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Fire to participate in USSF Passback Program to aid youth soccer teams

June 29, 2005 - Major League Soccer (MLS) - Chicago Fire News Release

CHICAGO, IL (Wednesday, June 29, 2005) - For the second consecutive year, the Chicago Fire is teaming up with EuroSport, Western Union and the U.S. Soccer Foundation to help out less fortunate youth soccer players by taking part in the Passback Program, an international organization that sends new and used equipment that is in good condition to middle and high schools, start-up teams and recreation leagues.

"The Chicago Fire is proud to join the U.S. Soccer Foundation and others in this tremendously meaningful and successful outreach program," said Fire Community Relations Director Donald Ortale. "The donations of 'new and/or slightly used' soccer equipment generated from throughout the Chicagoland area is a true testament of the giving and sharing nature of our soccer community. We thank everyone in advance for their assistance and generosity."

The Fire will collect items for the Passback Program during two of its remaining home games this season at Soldier Field. On Saturday, July 9 against the New England Revolution and Saturday, Oct. 8 against the Columbus Crew, the Fire will have collection bins located at Gate 0 at Soldier Field, where fans and game attendees are encouraged to drop off their new and gently used equipment.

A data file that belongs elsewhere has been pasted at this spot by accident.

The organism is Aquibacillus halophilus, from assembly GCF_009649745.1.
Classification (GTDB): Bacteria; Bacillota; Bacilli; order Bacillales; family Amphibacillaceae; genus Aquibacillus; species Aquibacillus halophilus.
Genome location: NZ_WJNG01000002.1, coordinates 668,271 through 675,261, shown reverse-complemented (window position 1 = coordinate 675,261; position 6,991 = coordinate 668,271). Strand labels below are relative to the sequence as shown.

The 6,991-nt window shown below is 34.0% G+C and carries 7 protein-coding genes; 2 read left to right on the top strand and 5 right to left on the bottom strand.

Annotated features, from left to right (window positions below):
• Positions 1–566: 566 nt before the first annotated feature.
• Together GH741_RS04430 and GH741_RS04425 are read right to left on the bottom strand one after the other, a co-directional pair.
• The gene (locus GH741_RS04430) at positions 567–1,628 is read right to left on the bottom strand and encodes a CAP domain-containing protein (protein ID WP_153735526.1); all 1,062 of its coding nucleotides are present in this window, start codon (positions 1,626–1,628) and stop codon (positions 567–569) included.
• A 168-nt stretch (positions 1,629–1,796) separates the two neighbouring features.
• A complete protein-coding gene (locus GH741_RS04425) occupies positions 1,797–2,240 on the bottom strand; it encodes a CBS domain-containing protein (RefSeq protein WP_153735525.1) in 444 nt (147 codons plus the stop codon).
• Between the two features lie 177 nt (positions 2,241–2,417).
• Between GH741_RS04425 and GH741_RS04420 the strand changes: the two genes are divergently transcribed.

The team or individual that makes the largest donation during the two Passback Program dates at Soldier Field will receive a $200 gift certificate from Eurosport, whose founders Brendan and Mike Moylan created the donation-based program. The Passback Program will accept any soccer equipment, so long as it is in playable condition.

The Passback Program has donated cleats, shin guards, uniforms and other equipment to areas as remote as Papua New Guinea to children who want to play soccer but cannot afford basic gear. Youth teams in all 50 states and more than 80 countries have benfitted by receiving gear from the Passback Program. The program runs mainly on donations, and last year alone the foundation sent 30,000 pieces of equipment around the globe, with more than 40 percent making its way through the United States.

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